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Past U.S. interventions offer lessons for today

The American government should consider only American interests in making decisions to intervene, and should not hesitate to do so either.

Chile is the best country in South America, both economically by GDP per capita and politically by the freedom index.

This year happens to be an anniversary year for two significant events in history — one in Chile in 1973 and one in Iran in 1953. They both happened around this time of the year (one in September and one in August) and may present a valuable lesson for current events.

The commonly presented story about what happened in Chile is close to this: Salvador Allende, who was freely elected a president, was conducting anti-Western policies. Then, with the help of the CIA, he was overthrown by Augusto Pinochet — who became a ruthless dictator, which earned America hatred in Chile in particular and South America in general. Events in Iran were very similar: Muhammad Mussadegh became prime-minister, conducted anti-Western policies and was ousted by the CIA-organized coup that returned the shah to power. That earned America hatred in Iran in particular and the Middle East in general.

Looked to Cuba 

A few more details may be helpful here even though they may not be a part of the general knowledge: Allende was a Marxist, and the basis for his economic policies, which included nationalization of major industries, was Cuba. Mussadegh was supported by the left in Iran and also, surprisingly, by the clergy; he, too, nationalized the oil industry and tried kicking major Western companies out.

So what do those events remind us of? Correct, Fidel Castro’s Cuba and Hugo Chavez’s Venezuela — except in those countries the coup attempts did not succeed. No one will dispute that people live much better and have much more freedom in Chile now than they do in Cuba and Venezuela. So in the long run the American intervention helped Chile thrive; in fact, Chile is the best country in South America, both economically by GDP per capita and politically by the freedom index.

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American actions helped Iran, too, as the shah used the oil wealth to modernize Iran and advance Western-civilization values. Unfortunately, the powerful clergy didn’t like it. President Carter did not do anything to help the shah when the Islamic revolution occurred in 1979 and theocracy was installed. He also let Iranian ayatollahs get away with taking American hostages, thus projecting the image of weakness and creating a hotbed of instability and terrorism in the Middle East.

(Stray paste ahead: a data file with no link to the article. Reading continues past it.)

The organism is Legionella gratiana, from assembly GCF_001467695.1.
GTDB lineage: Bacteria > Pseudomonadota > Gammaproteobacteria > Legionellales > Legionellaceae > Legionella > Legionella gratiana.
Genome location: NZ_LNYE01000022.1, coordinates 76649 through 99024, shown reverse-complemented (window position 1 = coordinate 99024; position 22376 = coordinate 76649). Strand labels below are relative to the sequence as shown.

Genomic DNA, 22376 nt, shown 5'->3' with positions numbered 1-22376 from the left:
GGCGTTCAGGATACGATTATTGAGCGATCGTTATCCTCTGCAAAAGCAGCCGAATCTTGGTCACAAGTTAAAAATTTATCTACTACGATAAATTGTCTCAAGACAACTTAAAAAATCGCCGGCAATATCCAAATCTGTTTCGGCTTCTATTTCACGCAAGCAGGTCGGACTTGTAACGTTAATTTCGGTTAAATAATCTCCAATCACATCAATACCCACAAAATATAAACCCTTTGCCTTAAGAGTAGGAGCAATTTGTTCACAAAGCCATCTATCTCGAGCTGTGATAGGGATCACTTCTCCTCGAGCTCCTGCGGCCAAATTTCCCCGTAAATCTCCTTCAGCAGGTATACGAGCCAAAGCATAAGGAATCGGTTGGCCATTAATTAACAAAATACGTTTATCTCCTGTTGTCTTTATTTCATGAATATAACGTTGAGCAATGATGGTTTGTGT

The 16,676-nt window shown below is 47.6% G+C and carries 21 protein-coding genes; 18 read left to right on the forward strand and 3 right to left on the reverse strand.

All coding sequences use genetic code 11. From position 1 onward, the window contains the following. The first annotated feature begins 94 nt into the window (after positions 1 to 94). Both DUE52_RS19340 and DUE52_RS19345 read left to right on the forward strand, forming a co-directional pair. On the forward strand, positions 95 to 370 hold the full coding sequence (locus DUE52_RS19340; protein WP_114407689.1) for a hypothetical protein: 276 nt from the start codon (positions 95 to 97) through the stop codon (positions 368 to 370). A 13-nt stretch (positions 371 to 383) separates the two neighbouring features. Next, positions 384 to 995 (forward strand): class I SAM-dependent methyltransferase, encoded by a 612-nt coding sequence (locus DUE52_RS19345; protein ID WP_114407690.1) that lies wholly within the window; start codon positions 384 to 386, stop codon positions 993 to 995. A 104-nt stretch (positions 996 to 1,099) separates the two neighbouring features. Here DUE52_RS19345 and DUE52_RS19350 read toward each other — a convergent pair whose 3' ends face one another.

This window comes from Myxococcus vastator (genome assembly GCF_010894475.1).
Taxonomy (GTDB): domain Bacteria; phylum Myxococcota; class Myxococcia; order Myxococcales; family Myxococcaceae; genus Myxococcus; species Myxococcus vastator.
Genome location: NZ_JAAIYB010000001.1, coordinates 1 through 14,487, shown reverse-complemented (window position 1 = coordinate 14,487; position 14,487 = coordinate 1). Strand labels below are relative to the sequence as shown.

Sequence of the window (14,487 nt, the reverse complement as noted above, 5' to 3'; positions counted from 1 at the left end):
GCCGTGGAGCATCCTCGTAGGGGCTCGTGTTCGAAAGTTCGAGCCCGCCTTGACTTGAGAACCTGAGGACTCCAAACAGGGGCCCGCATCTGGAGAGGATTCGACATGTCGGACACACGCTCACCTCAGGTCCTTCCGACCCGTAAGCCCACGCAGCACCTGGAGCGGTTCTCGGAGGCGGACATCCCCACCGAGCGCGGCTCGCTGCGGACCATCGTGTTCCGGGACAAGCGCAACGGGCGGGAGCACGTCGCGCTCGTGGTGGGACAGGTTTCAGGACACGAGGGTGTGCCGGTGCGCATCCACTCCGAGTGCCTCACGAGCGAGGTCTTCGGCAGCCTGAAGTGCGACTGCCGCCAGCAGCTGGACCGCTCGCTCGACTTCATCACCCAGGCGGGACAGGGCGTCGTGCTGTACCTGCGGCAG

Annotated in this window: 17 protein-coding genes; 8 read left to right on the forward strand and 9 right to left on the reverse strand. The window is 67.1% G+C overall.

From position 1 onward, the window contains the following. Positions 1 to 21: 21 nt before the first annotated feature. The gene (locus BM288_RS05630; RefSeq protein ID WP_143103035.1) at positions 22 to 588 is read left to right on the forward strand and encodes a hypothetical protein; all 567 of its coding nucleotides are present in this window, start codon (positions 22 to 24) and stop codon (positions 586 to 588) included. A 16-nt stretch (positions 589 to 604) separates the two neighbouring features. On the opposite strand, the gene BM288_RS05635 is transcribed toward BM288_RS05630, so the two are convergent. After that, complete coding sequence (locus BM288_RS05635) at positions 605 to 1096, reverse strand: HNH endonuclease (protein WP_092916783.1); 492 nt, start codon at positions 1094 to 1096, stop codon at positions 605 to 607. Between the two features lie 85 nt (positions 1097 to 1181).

The results are easily explainable: Socialism does not work and nationalization leads to mismanagement and lack of investment, while both Pinochet and Iran’s shah ran prudent economic policies based on the free-market approach. And when people live well, the chances for freedom to flourish are much better. Sure, America and the Western world won in 1953 and 1973 but not at the expense of Chile and Iran; it was a mutual win even though America, as all other countries always do, was acting in its own interests. Yes, both Pinochet and the shah used rough measures, but some socialist and Islamic leaders, if history is any guide, were much worse. Interestingly, in Grenada the day of the American invasion in 1983 is now a national holiday.

Three conclusions

What conclusions may one draw from all of the above? First, American interventions, even done in American interests, in most cases help those countries in the long run (in other words, what is good for America is usually good for the world). Second, it’s bad governments and leaders that should be targeted, not whole countries. Government overthrow works well in many situations; as an alternative, a military strike with the goal of destroying a bad government or its leader (preferably, by air assault or with small air or sea strike with quick immediate withdrawal like in Grenada invasion) may and should be considered. Both of the above options should not require many resources and involve long commitment. And third, letting attacks on Americans go unpunished (Hezbollah’s bombing of Marine barracks in Beirut in 1982 is another example of such an assault) always leads to more attacks, terrorism, and ultimately more Americans killed.

Therefore, taking into account the anti-American position of the world, the American government should consider only American interests in making decisions to intervene, and should not hesitate to do so either. And, most important, we, as American citizens, should not feel bad about it.

Now I am pretty sure at this point a lot of people are thinking of imperialism, exceptionalism, and of Iraq as an example of an intervention that went wrong. Well, imperialism actually helped a lot of nations to get ahead, and America is indeed the only country in the world which is free, wealthy, and powerful – hence, the envy and disdain of the world. As for Iraq, when all facts are considered, the intervention was not a bad idea (building democracy there was).

Ilya Gutman is an immigrant from the Soviet Union who now lives and works in Marshall, Minn. 


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